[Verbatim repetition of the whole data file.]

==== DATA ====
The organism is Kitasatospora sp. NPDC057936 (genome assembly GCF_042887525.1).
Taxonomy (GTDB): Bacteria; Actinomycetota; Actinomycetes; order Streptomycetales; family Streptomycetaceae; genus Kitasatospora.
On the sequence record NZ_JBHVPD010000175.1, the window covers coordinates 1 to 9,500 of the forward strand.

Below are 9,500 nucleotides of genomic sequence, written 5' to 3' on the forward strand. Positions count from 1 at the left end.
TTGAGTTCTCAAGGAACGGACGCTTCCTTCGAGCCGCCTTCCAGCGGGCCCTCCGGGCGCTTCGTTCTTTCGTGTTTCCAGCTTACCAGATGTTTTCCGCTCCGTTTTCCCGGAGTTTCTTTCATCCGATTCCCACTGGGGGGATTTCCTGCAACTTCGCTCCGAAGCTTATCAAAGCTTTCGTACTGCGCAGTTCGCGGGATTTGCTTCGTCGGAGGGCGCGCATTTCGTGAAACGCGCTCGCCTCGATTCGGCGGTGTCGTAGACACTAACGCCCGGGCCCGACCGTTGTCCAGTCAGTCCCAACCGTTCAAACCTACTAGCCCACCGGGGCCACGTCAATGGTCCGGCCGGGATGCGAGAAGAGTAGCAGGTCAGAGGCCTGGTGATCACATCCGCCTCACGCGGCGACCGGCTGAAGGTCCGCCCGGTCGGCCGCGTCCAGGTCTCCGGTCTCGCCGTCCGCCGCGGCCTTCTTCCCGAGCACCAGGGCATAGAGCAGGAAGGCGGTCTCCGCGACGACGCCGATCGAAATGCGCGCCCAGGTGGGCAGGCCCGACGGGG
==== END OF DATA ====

The organism is Kitasatospora sp. NPDC057936 (genome assembly GCF_042887525.1).
Taxonomy (GTDB): Bacteria; Actinomycetota; Actinomycetes; order Streptomycetales; family Streptomycetaceae; genus Kitasatospora.
On the sequence record NZ_JBHVPD010000175.1, the window covers coordinates 1 to 9,500 of the forward strand.

Below are 9,500 nucleotides of genomic sequence, written 5' to 3' on the forward strand. Positions count from 1 at the left end.
TTGAGTTCTCAAGGAACGGACGCTTCCTTCGAGCCGCCTTCCAGCGGGCCCTCCGGGCGCTTCGTTCTTTCGTGTTTCCAGCTTACCAGATGTTTTCCGCTCCGTTTTCCCGGAGTTTCTTTCATCCGATTCCCACTGGGGGGATTTCCTGCAACTTCGCTCCGAAGCTTATCAAAGCTTTCGTACTGCGCAGTTCGCGGGATTTGCTTCGTCGGAGGGCGCGCATTTCGTGAAACGCGCTCGCCTCGATTCGGCGGTGTCGTAGACACTAACGCCCGGGCCCGACCGTTGTCCAGTCAGTCCCAACCGTTCAAACCTACTAGCCCACCGGGGCCACGTCAATGGTCCGGCCGGGATGCGAGAAGAGTAGCAGGTCAGAGGCCTGGTGATCACATCCGCCTCACGCGGCGACCGGCTGAAGGTCCGCCCGGTCGGCCGCGTCCAGGTCTCCGGTCTCGCCGTCCGCCGCGGCCTTCTTCCCGAGCACCAGGGCATAGAGCAGGAAGGCGGTCTCCGCGACGACGCCGATCGAAATGCGCGCCCAGGTGGGCAGGCCCGACGGGG